The east face of the US Capitol, as seen in 1846. Image courtesy of the Library of Congress, Daguerreotype Collection.
166 years later, in 2012:
This is probably the oldest photo I’ve posted so far on this blog, and it illustrates just how many changes have been made to the US Capitol since it opened in 1800. In fact, the Capitol of 1846 was very different from the original building – it was heavily damaged in 1814 when the British burned much of Washington. By 1826, it had been reconstructed, this time with the central dome and the rotunda underneath it.
By 1850, construction began on the expansion of the building – the original legislative chambers were no longer big enough for the senators and representatives of the newly-formed states, so the present-day chambers were added on in new wings. The original chambers are still there, and the location can still be seen in the 2012 photo, to the left and right of the dome. The dome itself it probably the most obvious change – the newly-expanded building looked rather silly with such a short dome, so it was rebuilt between 1855 and 1866.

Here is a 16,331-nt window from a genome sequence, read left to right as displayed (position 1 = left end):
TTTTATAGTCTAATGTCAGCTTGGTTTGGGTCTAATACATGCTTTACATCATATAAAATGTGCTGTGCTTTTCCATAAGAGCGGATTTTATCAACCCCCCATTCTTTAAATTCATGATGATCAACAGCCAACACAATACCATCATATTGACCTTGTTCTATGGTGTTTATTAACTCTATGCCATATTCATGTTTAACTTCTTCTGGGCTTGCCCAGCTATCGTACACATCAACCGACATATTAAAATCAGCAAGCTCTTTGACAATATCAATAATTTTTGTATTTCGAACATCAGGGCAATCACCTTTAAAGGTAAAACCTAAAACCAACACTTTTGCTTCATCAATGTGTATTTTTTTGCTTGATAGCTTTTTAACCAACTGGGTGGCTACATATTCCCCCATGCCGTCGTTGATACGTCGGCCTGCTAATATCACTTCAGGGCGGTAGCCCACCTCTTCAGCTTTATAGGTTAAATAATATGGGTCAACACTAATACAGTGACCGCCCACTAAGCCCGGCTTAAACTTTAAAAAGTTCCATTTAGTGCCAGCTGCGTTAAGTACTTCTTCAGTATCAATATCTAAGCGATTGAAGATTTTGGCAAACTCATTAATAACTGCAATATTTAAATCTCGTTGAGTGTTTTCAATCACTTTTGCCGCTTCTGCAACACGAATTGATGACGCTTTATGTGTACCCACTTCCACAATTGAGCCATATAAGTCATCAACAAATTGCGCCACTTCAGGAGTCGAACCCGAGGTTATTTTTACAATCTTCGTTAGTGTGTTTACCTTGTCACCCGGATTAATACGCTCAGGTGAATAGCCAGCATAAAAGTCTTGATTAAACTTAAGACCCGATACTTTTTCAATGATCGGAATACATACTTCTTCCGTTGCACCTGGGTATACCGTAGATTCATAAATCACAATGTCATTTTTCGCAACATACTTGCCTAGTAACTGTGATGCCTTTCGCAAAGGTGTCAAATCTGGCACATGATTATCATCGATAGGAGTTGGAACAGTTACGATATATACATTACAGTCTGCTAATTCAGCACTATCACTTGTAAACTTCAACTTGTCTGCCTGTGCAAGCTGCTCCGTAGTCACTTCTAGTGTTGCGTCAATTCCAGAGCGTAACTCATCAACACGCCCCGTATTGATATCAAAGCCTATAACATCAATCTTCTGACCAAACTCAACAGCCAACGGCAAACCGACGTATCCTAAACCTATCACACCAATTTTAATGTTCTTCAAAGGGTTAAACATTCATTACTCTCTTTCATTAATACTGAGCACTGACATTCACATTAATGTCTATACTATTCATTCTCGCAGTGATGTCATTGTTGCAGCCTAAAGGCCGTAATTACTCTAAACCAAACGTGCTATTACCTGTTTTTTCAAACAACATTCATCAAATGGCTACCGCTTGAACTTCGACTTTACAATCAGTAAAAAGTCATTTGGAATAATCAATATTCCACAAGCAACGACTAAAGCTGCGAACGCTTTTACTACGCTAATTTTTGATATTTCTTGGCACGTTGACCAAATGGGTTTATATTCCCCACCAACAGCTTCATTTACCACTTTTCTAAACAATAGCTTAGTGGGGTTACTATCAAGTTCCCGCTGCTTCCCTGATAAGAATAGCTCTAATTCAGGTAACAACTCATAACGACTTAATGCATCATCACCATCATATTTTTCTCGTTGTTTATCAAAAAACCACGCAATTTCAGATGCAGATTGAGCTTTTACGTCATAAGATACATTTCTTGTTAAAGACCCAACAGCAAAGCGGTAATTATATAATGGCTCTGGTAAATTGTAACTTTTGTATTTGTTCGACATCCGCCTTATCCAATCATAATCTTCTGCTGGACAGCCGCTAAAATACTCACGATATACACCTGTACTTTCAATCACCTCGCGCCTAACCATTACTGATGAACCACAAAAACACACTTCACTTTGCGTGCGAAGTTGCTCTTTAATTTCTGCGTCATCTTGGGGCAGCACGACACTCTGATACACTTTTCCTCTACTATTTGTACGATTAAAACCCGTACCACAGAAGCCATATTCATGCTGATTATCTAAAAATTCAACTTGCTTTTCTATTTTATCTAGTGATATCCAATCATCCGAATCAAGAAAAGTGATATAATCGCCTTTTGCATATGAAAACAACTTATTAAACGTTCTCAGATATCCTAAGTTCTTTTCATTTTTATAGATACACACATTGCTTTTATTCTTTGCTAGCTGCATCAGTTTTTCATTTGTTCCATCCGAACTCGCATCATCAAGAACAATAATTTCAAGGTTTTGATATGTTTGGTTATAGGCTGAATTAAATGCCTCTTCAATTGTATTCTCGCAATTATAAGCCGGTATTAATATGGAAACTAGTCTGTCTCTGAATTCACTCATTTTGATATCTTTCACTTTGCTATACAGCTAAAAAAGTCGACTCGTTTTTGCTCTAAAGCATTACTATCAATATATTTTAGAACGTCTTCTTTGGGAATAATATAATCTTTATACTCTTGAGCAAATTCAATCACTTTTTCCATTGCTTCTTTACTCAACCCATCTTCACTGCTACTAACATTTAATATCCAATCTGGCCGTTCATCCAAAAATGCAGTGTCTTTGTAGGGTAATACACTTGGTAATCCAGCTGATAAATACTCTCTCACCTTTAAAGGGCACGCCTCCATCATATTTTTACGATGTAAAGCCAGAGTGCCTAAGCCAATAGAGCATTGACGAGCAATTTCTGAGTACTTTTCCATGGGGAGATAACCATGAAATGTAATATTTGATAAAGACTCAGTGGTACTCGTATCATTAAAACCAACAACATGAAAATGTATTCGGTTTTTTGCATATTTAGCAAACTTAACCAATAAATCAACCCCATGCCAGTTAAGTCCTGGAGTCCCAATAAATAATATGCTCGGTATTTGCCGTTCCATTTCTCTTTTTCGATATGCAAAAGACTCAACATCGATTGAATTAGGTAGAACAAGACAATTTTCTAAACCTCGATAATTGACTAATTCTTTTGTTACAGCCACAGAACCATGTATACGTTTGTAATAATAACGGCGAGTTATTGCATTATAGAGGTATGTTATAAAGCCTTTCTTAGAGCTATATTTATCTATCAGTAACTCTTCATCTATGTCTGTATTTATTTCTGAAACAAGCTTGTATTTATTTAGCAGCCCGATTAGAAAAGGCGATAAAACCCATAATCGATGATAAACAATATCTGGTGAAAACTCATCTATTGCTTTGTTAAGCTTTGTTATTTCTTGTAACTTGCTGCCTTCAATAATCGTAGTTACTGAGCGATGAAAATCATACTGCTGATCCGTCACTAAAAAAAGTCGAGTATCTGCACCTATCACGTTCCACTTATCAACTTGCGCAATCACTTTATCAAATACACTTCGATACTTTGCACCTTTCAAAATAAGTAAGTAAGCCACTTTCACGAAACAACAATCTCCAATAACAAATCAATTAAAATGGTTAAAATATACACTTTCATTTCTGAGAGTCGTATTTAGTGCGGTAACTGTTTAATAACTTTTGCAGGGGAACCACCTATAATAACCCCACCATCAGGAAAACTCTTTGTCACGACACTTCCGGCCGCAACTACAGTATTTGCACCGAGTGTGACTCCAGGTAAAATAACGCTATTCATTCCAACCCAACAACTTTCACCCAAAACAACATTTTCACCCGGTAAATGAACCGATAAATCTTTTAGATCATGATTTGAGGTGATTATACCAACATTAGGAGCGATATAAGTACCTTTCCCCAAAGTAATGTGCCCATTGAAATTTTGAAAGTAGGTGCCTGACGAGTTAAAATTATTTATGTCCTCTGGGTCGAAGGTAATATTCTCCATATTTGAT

One difference that isn’t as noticeable is the front portico and the columns. Although they appear to be the same, the entire east portico was expanded and rebuilt 33.5 feet outward, starting in 1958. During this expansion, the columns themselves were replaced, and the original ones are now on display at the National Arboretum a little over 2 miles away.